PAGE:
Boy with muscular dystrophy steals the spotlight from President Trump
Eight-year-old Jordan McLinn, who suffers from Duchenne Muscular Dystrophy (DMD), waited patiently for the President’s attention as he signed the ‘Right to Try Act.’
President Donald Trump delivered his remarks before signing the legislation in the Eisenhower Executive Office Building’s South Court Auditorium on May 30, 2018.
The White House shared the video on its official channel on YouTube showing McLinn’s attempt to hug President Trump.
The eight-year-old boy had become the face of the ‘right to try’ campaign and inspired a federal legislation. The bill gives the terminally-ill the right to try experimental drugs.
McLinn, who hails from Indianapolis, Indiana, left his wheelchair and stood at the President’s side. When Trump was passing out signing pens to the participants on the dais, the boy went in for a hug repeatedly.
It was only after several attempts that the President rewarded him with a hug and a kiss on his forehead. He then gave McLinn the pen he had just used to sign.
The act was passed three years ago in Indiana and became a federal legislation after a lobbying campaign led by Laura, the boy’s mother.
McLinn stole the show at the signing event with the President even commenting on his “beautiful” hair.
“If I looked like that, I would have been president 10 years earlier. If I had that face, if I had that head of hair, I would have been president so long ago.”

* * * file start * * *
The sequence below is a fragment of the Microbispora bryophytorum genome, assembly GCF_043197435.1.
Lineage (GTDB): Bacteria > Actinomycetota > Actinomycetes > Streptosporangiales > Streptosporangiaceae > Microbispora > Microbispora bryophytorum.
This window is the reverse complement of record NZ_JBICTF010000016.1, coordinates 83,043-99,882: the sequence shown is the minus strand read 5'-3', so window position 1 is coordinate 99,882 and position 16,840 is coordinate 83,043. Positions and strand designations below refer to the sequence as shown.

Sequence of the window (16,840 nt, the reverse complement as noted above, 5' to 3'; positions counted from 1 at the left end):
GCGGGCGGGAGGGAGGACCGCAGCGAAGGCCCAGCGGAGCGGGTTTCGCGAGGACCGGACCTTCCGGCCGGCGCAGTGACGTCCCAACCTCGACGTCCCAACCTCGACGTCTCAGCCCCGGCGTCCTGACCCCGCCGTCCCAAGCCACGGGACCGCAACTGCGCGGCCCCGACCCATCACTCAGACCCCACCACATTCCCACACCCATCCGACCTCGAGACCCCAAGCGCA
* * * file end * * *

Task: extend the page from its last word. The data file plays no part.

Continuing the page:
Donald Trump, YouTube, May 30, 2018.
The little boy suffers from DMD, a genetic degenerative disease that confines the afflicted to a wheelchair and with an average life expectancy of 25 years.
Speaking to CBS News, Laura said, “To see it just finally come to the finish line was just a huge accomplishment.”
The mother-son duo has been at the forefront of the campaign to pass the bill allowing terminally-ill patients to gain access to drugs not fully approved by the FDA.
FDA dictates that new drugs must undergo three phases of clinical trials before becoming commercially available, which usually takes years.
The bill allows doctors to administer drugs that have cleared just the first phase.
The “Right to Try” bill was first signed into law in their home state of Indiana in 2015, by the then-Governor Mike Pence, the current Vice President, who was also present at the ceremony.
The family learned that a federal law gave patients the approval they needed to access the drugs as the FDA is a federal agency. Laura is now confident that the new law will benefit many.
However, the bill is not without controversy. Those who oppose say it is risky and does not provide better access to drugs. Alison Bateman-House, an Assistant Professor of Medical Ethics, termed the bill “empty symbolism” and feared that it gave false hope.
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